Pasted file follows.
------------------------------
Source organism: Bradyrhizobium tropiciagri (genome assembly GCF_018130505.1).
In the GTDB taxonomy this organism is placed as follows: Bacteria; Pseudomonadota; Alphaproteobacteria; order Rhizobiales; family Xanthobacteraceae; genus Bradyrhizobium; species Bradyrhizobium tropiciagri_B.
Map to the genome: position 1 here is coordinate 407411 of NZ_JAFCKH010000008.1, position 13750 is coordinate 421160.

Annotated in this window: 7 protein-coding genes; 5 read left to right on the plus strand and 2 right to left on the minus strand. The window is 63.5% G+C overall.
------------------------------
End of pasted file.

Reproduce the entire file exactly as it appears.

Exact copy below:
Source organism: Bradyrhizobium tropiciagri (genome assembly GCF_018130505.1).
In the GTDB taxonomy this organism is placed as follows: Bacteria; Pseudomonadota; Alphaproteobacteria; order Rhizobiales; family Xanthobacteraceae; genus Bradyrhizobium; species Bradyrhizobium tropiciagri_B.
Map to the genome: position 1 here is coordinate 407411 of NZ_JAFCKH010000008.1, position 13750 is coordinate 421160.

Annotated in this window: 7 protein-coding genes; 5 read left to right on the plus strand and 2 right to left on the minus strand. The window is 63.5% G+C overall.